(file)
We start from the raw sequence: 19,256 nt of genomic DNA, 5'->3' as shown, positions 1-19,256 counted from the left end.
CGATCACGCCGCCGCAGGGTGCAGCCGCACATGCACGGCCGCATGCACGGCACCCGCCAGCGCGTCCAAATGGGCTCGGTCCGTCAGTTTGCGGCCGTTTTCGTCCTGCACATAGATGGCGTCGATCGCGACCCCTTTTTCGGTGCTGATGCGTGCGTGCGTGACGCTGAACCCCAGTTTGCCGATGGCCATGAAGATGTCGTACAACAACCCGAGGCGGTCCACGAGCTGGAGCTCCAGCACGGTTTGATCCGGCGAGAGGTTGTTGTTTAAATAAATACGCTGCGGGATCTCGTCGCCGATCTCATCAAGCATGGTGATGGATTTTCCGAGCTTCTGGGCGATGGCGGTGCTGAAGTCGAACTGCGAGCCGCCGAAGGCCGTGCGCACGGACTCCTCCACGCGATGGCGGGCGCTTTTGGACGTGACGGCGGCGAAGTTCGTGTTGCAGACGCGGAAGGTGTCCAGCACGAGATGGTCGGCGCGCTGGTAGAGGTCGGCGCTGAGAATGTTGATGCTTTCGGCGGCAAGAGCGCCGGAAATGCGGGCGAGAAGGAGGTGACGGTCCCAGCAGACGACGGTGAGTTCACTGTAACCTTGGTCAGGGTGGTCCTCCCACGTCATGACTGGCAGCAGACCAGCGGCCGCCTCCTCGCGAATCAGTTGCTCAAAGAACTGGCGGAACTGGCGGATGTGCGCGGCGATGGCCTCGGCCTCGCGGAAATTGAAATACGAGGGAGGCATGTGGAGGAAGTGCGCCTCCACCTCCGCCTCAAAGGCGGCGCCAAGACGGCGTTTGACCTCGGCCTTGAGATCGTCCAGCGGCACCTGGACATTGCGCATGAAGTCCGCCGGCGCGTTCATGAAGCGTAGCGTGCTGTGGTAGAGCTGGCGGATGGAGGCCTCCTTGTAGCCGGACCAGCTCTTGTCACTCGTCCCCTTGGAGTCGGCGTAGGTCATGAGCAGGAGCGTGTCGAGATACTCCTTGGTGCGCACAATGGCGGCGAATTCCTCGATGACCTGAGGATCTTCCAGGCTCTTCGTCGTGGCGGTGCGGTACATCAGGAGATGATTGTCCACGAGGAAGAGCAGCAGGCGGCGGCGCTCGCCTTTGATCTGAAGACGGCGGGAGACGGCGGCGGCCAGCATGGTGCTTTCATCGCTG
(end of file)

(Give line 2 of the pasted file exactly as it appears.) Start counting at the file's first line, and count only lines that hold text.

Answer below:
CGATCACGCCGCCGCAGGGTGCAGCCGCACATGCACGGCCGCATGCACGGCACCCGCCAGCGCGTCCAAATGGGCTCGGTCCGTCAGTTTGCGGCCGTTTTCGTCCTGCACATAGATGGCGTCGATCGCGACCCCTTTTTCGGTGCTGATGCGTGCGTGCGTGACGCTGAACCCCAGTTTGCCGATGGCCATGAAGATGTCGTACAACAACCCGAGGCGGTCCACGAGCTGGAGCTCCAGCACGGTTTGATCCGGCGAGAGGTTGTTGTTTAAATAAATACGCTGCGGGATCTCGTCGCCGATCTCATCAAGCATGGTGATGGATTTTCCGAGCTTCTGGGCGATGGCGGTGCTGAAGTCGAACTGCGAGCCGCCGAAGGCCGTGCGCACGGACTCCTCCACGCGATGGCGGGCGCTTTTGGACGTGACGGCGGCGAAGTTCGTGTTGCAGACGCGGAAGGTGTCCAGCACGAGATGGTCGGCGCGCTGGTAGAGGTCGGCGCTGAGAATGTTGATGCTTTCGGCGGCAAGAGCGCCGGAAATGCGGGCGAGAAGGAGGTGACGGTCCCAGCAGACGACGGTGAGTTCACTGTAACCTTGGTCAGGGTGGTCCTCCCACGTCATGACTGGCAGCAGACCAGCGGCCGCCTCCTCGCGAATCAGTTGCTCAAAGAACTGGCGGAACTGGCGGATGTGCGCGGCGATGGCCTCGGCCTCGCGGAAATTGAAATACGAGGGAGGCATGTGGAGGAAGTGCGCCTCCACCTCCGCCTCAAAGGCGGCGCCAAGACGGCGTTTGACCTCGGCCTTGAGATCGTCCAGCGGCACCTGGACATTGCGCATGAAGTCCGCCGGCGCGTTCATGAAGCGTAGCGTGCTGTGGTAGAGCTGGCGGATGGAGGCCTCCTTGTAGCCGGACCAGCTCTTGTCACTCGTCCCCTTGGAGTCGGCGTAGGTCATGAGCAGGAGCGTGTCGAGATACTCCTTGGTGCGCACAATGGCGGCGAATTCCTCGATGACCTGAGGATCTTCCAGGCTCTTCGTCGTGGCGGTGCGGTACATCAGGAGATGATTGTCCACGAGGAAGAGCAGCAGGCGGCGGCGCTCGCCTTTGATCTGAAGACGGCGGGAGACGGCGGCGGCCAGCATGGTGCTTTCATCGCTG